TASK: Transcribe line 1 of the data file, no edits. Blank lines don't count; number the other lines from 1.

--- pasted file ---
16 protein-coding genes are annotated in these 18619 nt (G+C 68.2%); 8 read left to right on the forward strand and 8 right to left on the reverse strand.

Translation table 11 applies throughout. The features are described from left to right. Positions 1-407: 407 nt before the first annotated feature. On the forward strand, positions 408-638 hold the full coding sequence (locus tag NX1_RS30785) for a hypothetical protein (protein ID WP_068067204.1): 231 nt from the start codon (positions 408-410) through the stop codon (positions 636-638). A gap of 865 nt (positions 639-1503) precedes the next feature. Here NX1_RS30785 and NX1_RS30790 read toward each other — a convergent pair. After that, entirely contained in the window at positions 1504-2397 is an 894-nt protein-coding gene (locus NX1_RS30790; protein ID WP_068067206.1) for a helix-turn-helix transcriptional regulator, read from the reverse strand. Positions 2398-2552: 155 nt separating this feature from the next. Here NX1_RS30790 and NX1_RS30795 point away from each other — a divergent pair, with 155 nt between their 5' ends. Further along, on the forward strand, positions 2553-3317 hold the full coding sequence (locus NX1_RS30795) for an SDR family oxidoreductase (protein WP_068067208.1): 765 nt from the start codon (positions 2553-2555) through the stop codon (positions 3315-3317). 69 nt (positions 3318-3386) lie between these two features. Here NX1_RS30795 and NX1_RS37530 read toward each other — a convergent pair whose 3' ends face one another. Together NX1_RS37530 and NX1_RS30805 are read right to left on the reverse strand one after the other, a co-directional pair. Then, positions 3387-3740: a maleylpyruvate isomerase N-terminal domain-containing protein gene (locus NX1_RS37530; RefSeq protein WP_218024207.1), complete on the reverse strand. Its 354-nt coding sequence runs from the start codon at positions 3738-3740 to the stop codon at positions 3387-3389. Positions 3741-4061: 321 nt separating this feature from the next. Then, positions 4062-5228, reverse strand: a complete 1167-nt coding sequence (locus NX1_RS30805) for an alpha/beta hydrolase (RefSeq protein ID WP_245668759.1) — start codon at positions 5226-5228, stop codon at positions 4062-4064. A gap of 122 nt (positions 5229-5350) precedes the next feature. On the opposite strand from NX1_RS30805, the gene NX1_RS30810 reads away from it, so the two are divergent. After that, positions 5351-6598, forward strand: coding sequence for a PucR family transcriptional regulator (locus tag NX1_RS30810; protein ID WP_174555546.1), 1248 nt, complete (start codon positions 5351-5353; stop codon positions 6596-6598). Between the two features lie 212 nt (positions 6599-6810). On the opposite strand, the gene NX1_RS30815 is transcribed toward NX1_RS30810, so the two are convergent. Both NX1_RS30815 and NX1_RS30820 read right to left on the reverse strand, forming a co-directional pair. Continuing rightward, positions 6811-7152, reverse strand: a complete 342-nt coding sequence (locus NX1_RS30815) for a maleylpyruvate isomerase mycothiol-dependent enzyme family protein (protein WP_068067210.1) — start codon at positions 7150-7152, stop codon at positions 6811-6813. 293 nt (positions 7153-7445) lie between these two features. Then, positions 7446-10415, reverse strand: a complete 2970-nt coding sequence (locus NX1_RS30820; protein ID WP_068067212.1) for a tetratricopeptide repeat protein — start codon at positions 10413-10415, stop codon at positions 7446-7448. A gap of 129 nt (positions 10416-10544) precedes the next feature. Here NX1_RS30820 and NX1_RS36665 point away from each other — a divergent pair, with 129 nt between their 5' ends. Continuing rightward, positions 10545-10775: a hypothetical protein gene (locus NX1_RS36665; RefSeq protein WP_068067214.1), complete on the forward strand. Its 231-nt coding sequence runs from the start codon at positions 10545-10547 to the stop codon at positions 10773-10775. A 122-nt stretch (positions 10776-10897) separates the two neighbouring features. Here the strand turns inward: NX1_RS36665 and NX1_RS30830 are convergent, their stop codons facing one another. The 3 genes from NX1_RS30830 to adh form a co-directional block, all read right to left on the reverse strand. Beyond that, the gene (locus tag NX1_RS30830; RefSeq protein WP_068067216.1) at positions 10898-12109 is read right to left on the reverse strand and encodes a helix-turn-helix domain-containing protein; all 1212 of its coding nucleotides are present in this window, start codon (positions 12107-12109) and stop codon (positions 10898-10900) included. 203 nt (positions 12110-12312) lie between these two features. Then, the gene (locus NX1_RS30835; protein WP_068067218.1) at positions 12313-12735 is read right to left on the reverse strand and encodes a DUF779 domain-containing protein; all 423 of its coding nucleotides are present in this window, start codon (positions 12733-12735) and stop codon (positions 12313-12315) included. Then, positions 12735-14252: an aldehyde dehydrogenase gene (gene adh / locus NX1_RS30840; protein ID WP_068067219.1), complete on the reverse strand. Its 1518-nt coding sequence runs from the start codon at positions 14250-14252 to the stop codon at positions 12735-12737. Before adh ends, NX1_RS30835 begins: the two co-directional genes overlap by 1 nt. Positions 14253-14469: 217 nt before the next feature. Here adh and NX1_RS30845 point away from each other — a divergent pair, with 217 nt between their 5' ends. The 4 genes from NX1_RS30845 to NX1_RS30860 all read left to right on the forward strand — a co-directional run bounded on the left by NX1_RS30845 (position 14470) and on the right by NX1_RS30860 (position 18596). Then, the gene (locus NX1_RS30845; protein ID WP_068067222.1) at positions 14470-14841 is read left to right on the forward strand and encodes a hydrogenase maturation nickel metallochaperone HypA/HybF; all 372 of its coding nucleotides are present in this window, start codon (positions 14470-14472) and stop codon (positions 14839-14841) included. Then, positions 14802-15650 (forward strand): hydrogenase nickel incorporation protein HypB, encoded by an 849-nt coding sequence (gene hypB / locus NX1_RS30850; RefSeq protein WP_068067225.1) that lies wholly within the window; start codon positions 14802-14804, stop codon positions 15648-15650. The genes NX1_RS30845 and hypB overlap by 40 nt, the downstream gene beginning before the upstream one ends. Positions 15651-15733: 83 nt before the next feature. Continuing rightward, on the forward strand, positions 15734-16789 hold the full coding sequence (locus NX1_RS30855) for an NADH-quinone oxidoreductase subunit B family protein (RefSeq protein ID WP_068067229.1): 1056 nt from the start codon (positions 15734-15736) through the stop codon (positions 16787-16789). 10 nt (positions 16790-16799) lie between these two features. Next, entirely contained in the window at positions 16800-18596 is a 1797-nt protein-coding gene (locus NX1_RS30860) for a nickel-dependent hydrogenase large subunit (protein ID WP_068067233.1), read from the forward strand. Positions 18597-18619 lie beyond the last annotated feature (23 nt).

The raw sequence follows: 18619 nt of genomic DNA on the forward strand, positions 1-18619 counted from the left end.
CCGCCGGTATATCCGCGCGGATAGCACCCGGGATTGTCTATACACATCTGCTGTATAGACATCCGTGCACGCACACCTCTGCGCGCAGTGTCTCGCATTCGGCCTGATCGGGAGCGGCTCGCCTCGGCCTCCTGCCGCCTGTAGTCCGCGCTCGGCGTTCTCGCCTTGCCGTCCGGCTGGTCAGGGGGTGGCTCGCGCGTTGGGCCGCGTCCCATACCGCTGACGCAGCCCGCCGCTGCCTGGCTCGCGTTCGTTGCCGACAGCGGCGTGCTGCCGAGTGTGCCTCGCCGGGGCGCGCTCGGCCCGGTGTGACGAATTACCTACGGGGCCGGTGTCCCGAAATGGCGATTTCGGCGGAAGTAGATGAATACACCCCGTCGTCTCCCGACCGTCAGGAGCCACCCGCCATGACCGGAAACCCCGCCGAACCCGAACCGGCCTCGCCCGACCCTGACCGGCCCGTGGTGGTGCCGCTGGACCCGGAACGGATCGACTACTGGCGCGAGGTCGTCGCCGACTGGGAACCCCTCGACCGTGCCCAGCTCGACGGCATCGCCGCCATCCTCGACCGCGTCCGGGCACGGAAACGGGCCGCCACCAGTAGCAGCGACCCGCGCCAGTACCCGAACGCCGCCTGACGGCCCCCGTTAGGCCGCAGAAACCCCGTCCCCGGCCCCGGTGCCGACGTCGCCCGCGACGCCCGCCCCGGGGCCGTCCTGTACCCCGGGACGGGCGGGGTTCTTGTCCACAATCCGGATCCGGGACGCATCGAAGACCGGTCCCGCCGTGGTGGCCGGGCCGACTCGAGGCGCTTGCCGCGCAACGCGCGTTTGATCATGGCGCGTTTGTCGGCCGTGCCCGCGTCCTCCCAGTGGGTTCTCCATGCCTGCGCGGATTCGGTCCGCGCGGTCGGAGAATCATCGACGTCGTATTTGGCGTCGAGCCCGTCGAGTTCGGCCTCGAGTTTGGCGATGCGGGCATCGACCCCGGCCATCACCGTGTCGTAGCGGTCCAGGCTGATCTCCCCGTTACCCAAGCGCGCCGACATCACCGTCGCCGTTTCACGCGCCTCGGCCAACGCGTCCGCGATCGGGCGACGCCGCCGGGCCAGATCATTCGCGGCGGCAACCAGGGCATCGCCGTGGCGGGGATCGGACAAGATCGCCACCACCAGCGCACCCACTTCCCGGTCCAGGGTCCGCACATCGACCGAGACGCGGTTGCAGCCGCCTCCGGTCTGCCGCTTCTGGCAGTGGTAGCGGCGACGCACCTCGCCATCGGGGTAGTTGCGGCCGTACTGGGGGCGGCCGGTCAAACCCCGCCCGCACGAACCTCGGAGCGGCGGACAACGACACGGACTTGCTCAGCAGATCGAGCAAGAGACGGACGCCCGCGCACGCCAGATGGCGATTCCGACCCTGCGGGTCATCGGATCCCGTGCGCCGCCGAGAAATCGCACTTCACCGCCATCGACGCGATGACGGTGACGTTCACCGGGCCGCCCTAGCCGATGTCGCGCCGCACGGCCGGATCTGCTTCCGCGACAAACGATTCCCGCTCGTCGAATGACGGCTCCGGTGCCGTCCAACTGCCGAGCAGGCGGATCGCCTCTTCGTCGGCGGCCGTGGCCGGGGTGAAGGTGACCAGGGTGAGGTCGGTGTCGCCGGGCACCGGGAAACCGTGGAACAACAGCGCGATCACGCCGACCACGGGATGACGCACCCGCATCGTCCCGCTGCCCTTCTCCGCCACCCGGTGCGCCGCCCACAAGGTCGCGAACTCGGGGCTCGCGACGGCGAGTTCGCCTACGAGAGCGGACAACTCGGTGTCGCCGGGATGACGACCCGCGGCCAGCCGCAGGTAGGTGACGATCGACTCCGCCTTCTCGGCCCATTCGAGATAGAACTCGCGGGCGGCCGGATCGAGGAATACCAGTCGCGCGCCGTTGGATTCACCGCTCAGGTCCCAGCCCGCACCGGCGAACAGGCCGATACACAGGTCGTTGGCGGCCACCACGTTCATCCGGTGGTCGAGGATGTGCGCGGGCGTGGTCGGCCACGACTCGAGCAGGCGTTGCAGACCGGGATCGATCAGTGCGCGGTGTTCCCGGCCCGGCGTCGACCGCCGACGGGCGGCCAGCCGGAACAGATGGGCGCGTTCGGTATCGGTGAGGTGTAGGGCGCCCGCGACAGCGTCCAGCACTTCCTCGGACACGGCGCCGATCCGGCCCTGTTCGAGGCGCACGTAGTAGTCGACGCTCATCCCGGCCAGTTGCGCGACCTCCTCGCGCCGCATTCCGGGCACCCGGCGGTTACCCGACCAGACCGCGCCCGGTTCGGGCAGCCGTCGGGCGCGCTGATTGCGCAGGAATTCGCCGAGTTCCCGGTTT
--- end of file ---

16 protein-coding genes are annotated in these 18619 nt (G+C 68.2%); 8 read left to right on the forward strand and 8 right to left on the reverse strand.